I just received an email from Netflix announcing that, after 25 years, it will stop shipping DVDs by mail on September 29th.

I was fortunate to build an early relationship with Netflix and promote them on my radio show for many years. In return, the company gave me access to both its streaming and DVD services, and I have used the latter as a valuable resource to supplement content that hasn’t been available on the former — particularly older titles and foreign shows.

There’s a popular mindset that any movie or TV show you want to watch is available via Netflix or its competitors, but that’s far from true. Not only do some titles never stream, those that do remain available only as long as the platform deems it valuable enough to continue paying rights fees. While Netflix and the others add more content each month, they also delete a lot. So, you might be watching a series that aired ten years ago, but before you get to the end, it disappears — and unless another service picks it up, you’re out of luck.

There are fewer than two million subscribers to Netflix’s DVD service, and that number is only going down. For many of those who live in places without good broadband internet connections, this will make a major impact on their access to a lot of entertainment. But servicing those customers is expensive. Not only does Netflix have to buy the physical DVDs from distributors, it has to use warehouse space all over the country to store them, and then pay the postal service to ship them. I don’t know whether stuffing and labeling the discs is still done by humans or robots, but either way, that’s an additional expense. On the other hand, a streaming service has no physical obstacles to overcome other than building giant server farms that can deliver content instantly from the cloud.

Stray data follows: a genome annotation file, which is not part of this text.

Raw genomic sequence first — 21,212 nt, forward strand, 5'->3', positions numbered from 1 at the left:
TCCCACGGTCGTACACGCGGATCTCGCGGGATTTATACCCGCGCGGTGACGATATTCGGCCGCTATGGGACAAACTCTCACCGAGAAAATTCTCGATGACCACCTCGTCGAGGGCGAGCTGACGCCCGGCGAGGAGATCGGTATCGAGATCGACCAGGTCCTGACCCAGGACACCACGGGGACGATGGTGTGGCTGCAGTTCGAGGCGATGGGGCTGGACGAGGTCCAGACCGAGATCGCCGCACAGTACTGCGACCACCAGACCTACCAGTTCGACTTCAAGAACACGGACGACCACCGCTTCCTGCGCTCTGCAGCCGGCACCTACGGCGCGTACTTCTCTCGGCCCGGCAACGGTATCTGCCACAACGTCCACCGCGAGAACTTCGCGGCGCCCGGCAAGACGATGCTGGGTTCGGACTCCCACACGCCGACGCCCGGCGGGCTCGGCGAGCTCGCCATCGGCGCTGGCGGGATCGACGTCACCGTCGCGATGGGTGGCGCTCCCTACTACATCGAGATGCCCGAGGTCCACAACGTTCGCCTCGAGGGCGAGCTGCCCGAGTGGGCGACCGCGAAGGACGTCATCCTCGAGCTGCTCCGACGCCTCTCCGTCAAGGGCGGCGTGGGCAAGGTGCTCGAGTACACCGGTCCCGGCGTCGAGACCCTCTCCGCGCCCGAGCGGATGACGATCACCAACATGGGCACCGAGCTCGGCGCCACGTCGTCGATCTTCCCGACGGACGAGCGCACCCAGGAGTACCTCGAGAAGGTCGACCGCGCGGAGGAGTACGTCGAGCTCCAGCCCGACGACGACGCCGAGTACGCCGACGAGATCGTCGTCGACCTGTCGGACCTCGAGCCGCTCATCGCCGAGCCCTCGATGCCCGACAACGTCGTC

The idea for the DVD-by-mail service, which still allows customers to keep discs as long as they like, came from CEO Reed Hastings having to pay an exorbitant overdue fine to Blockbuster because he didn’t return a copy of “Apollo 13” on time. Talk about getting revenge. Not only did his company disrupt the business, it was at one point so successful he offered to sell the whole thing to Blockbuster for $50 million. Too bad they turned it down, because a few years later Blockbuster went belly up, while the value of Netflix soared. Today, it’s worth $148 billion.

By the way, if you’re ever at a trivia night and someone asks what was the first DVD Netflix ever shipped to a customer, the answer is “Beetlejuice.” Ironically, that movie is not available to stream on Netflix — you’ll have to get it from Max.

But you can still find it on DVD.

Lastly: a suggestion for the higher-ups at Netlix. Now that you have tens of thousands of DVDs just sitting around, how about donating them to public libraries around the country? They remain a very good source for hard content and can fill the gap left by your abandoning the format.